role of ICT in African development, The
ICT and African development
Information and Communication Technologies (ICTs) have long been recognised as having a key role to play in emerging markets. But what are African countries doing to promote ICT for development and are the benefits being felt? Bianca Wright reports.
In investigating the possibilities of ICT for development, it is useful first to question the concept of development. Within this context, the United Nations’ Millennium Development Goals (MDGs) are a crucial starting point.
The eight MDGs focus on eradicating extreme poverty and hunger, achieving universal primary education, promoting gender equality and empowering women, reducing child mortality, improving maternal health, combating HIV/Aids, malaria, and other diseases, ensuring environmental sustainability and developing a global partnership for development.
According to the ICT4Development Gateway and the UN ICT Task Force, ICTs can address each of these goals. The difficulty faced by Africa is one of access. In a global society increasingly driven by access to information, Africa lags behind because its population does not have access to the technologies that are facilitating information access and dissemination. Conversely, ICTs can address many of the development issues that Africa faces – if access is available.
The continent’s teledensity rate – the number of telephones per x number of people – remains low. Fixed-line teledensity in Africa stood at only 3% in mid-2005.
Of course, mobile technologies have a much higher penetration level and may be part of the answer to increasing Africa’s use of ICTs. But access is not enough. If you put a computer in a rural village in Africa and do not give the residents a means to power it, it is useless. If you put a computer in a village in Africa and do not educate the people on how to use it, it is useless. The issue is broader than access; it is about infrastructure, education and empowerment.
Despite these challenges there are a number of projects already running that address the issue of ICT for development.
Education is one of the core areas where ICT is having an impact in Africa. Uganda’s SchoolNet (www.schoolnet.sc.ug) project, for example, is harnessing the power of VSAT technology to bring the internet to schools which previously had no access.
And education is also high on the agenda in Botswana with the Educated and Informed Nation pillar which stipulates that by 2016 Botswana’s education system will have readied itself for the dynamic needs of the country and the world.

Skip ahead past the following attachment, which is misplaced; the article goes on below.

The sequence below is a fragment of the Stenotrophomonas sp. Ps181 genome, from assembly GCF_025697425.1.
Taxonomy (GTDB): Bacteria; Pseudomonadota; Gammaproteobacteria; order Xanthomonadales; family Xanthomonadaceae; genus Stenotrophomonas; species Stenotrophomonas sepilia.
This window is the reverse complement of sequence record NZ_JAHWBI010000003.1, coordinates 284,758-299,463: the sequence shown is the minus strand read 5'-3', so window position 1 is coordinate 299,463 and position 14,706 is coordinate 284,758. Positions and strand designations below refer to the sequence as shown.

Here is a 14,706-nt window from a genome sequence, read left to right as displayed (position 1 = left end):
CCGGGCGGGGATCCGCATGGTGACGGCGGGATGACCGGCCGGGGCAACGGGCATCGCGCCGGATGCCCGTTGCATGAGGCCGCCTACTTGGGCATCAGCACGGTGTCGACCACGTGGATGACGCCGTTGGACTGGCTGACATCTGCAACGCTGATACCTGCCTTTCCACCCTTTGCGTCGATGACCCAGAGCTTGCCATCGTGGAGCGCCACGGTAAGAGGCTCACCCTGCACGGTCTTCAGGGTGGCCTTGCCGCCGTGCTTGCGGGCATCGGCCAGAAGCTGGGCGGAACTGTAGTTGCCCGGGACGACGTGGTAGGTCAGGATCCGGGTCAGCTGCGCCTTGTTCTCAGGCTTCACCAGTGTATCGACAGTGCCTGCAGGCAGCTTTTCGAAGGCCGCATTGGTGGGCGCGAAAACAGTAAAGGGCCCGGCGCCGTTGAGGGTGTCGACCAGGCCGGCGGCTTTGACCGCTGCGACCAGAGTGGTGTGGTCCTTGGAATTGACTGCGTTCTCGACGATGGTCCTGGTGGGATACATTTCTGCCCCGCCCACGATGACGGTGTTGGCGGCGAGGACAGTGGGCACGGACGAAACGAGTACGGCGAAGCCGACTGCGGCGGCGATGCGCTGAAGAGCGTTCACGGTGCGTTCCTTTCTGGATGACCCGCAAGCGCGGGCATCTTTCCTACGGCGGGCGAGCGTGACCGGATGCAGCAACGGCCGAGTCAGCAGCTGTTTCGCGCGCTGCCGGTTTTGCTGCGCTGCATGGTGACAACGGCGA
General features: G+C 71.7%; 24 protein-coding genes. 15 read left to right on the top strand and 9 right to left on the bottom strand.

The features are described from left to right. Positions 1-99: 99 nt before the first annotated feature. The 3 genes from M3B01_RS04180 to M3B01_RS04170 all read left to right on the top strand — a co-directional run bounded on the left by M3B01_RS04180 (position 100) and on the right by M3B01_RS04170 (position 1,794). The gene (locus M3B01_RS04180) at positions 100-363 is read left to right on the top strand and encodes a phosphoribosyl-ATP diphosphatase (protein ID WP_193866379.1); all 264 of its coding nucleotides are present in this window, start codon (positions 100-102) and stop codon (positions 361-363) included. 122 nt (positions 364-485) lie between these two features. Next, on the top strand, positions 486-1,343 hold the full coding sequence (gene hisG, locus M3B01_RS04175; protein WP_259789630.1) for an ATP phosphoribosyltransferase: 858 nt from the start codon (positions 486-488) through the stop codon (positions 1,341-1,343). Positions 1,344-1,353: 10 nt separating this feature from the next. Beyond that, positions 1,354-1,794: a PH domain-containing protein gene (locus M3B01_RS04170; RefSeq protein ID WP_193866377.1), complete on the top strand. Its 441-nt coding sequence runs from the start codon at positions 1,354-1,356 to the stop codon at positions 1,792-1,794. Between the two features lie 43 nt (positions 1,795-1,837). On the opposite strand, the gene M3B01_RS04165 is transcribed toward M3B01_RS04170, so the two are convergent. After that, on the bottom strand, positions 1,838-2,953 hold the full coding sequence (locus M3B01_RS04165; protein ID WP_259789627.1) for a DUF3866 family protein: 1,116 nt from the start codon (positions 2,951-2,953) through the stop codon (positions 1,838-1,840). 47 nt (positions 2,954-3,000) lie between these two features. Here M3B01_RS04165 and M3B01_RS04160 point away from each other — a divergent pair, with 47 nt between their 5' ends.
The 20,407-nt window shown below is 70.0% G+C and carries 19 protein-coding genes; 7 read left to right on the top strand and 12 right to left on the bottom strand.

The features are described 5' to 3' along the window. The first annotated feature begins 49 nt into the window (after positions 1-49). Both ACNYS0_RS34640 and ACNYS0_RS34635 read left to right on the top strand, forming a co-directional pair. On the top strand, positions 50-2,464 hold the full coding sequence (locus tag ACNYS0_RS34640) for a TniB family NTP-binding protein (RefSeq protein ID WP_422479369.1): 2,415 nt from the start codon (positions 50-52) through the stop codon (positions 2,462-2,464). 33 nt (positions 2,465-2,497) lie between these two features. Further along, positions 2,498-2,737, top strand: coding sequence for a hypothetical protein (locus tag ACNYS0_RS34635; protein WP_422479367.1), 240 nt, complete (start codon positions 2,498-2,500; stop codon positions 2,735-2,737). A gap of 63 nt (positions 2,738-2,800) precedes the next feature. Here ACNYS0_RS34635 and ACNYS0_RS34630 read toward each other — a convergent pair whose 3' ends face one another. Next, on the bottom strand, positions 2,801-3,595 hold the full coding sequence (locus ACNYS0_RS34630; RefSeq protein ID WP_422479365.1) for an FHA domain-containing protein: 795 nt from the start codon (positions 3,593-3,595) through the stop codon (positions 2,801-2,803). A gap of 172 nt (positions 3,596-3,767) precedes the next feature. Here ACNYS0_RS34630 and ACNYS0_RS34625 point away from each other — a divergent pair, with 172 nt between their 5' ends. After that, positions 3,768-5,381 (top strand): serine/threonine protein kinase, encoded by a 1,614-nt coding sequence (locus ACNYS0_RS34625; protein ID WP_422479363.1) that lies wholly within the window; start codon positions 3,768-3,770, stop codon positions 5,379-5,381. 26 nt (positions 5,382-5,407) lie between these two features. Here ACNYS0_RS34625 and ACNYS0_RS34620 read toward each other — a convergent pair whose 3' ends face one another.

“Botswana will be abreast of other nations in terms of information technology and will have become a regional powerhouse in the field. Most people will be computer literate as the majority of schools and workplaces will be equipped with computers, enabling Botswana to become an informed nation in which a culture of transparency and accountability will flourish,” says Katlego Nkwe, managing director of Verizon Botswana.
Improving maternal health and reducing child mortality is also being addressed through ICT initiatives in Africa. In Ghana, for example, the Local Digital Health Content project aims to create and distribute local knowledge relevant to maternal and child health in a digital format to help the illiterate and semi-literate, according to ICT-4Development.
“Working with local communities in rural Ghana, this research project is testing ways to help the ‘push’ for local content by building community capacities to create and distribute local knowledge on mother and child health in a digital format.” The project is supported by the International Institute for Communication and Development (IICD)
Government has a prominent role in promoting ICT for development. In Botswana the draft Maitlamo policy seeks to implement the objectives of ICT excellence as espoused in the ‘Botswana Vision 2016 Pillar of an Informed and Educated Nation.
“This vision states in summary that Botswana will compete on an equal footing with the best ICT enabled nations. This policy promotes ubiquitous and universal access, PPPs, incubation of ICT business, employment creation and innovation through increased R&D capacity and, at the core of this, lies the e-government strategy,” says Nkwe.
In Nkwe’s opinion, implementing the Maitlamo policy will see e-government’s birth and widespread usage. “The current initiatives by our minister of communications, science & technology on the Eassy submarine project will position Botswana as a regional ICT hub. This will also be aided by collaboration with the Namibian Government.”
He believes that “we are experiencing an African Renaissance, and therefore we find ourselves on the verge of expansive development; and for this reason we have become the focal point of the world’s attention. Information technology is the vessel that will carry African economies into a new age of development.”
The process of making ICTs more accessible to the average Botswanan is being spurred on by further liberalisation of the telecommunications sector. This will impact the business sector and hopefully foster positive growth. “Batswana can take advantage of the opportunities presented by the further liberalisation of the communications industry. Subsidisation of rural projects should open up the path for capable Batswana,” Nkwe says.